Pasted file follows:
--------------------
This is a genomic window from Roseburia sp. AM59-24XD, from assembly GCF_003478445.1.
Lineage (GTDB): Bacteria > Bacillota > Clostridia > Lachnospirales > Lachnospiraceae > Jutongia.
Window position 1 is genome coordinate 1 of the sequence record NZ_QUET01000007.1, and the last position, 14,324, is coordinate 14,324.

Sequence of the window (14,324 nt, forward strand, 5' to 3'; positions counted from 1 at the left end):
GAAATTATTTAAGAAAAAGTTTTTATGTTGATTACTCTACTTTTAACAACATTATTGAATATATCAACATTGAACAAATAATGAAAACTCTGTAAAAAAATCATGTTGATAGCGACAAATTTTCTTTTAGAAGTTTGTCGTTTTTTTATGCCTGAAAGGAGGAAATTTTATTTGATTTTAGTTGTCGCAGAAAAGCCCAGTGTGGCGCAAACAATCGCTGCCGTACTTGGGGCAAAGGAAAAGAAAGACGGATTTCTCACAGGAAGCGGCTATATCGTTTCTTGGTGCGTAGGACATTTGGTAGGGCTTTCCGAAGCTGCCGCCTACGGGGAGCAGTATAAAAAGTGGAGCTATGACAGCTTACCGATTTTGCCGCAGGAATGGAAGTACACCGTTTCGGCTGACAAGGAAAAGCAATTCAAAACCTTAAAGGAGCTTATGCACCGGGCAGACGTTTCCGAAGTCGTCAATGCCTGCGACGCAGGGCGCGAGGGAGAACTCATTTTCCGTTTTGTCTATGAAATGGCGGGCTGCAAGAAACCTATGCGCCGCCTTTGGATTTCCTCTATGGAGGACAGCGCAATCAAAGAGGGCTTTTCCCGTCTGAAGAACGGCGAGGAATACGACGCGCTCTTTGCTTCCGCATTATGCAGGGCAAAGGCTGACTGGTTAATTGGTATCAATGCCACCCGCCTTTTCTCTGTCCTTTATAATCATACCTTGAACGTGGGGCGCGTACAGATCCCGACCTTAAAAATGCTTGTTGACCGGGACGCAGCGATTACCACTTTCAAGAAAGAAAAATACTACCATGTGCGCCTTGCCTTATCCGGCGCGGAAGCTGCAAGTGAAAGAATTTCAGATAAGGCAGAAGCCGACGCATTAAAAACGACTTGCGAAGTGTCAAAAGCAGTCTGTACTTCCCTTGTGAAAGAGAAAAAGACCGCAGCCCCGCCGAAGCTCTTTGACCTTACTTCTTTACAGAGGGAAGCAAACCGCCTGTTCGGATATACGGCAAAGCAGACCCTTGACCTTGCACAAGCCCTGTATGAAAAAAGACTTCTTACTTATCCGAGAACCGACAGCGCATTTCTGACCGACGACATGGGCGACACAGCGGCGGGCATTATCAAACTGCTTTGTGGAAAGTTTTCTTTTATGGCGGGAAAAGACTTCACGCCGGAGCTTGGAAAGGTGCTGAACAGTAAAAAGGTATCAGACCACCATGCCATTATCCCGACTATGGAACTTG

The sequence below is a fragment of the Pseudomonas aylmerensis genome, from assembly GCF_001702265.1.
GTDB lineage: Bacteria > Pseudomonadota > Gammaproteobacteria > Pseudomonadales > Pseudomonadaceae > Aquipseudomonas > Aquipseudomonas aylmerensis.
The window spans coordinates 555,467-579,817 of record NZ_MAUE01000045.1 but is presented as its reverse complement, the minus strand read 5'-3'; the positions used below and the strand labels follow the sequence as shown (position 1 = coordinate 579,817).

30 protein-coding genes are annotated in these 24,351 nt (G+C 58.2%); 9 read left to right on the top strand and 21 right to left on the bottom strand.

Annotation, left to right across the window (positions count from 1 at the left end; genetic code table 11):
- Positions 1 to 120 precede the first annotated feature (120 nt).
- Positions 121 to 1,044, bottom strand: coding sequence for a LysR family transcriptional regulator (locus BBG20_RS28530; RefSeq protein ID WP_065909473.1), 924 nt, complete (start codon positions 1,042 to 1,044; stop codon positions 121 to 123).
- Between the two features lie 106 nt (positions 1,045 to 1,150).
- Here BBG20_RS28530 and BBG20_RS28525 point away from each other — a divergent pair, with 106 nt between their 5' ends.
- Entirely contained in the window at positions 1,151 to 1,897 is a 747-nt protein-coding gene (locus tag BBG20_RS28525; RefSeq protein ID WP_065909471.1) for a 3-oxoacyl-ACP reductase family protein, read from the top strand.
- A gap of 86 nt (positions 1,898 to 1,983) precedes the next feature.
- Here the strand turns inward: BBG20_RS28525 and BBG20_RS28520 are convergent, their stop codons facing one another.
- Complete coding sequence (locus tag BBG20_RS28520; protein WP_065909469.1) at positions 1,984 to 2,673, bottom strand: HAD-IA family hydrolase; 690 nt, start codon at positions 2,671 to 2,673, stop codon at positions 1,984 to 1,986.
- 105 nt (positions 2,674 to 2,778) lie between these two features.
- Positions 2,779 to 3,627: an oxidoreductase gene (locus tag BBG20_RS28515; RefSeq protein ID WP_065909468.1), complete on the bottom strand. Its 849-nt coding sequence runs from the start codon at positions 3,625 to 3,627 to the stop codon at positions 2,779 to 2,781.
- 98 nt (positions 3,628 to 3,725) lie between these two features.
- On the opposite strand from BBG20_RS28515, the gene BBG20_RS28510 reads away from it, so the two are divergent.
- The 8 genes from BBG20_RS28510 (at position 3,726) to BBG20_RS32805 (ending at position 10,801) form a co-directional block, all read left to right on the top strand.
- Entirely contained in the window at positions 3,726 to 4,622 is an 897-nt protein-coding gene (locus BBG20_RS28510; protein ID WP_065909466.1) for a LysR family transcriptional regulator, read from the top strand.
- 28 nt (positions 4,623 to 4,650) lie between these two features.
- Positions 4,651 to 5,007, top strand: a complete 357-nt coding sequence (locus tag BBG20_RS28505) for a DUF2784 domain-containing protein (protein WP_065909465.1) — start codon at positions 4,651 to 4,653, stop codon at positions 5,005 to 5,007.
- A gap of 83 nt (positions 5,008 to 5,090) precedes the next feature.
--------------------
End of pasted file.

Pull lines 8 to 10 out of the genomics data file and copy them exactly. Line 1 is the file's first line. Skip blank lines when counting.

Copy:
The window spans coordinates 555,467-579,817 of record NZ_MAUE01000045.1 but is presented as its reverse complement, the minus strand read 5'-3'; the positions used below and the strand labels follow the sequence as shown (position 1 = coordinate 579,817).

30 protein-coding genes are annotated in these 24,351 nt (G+C 58.2%); 9 read left to right on the top strand and 21 right to left on the bottom strand.

Annotation, left to right across the window (positions count from 1 at the left end; genetic code table 11):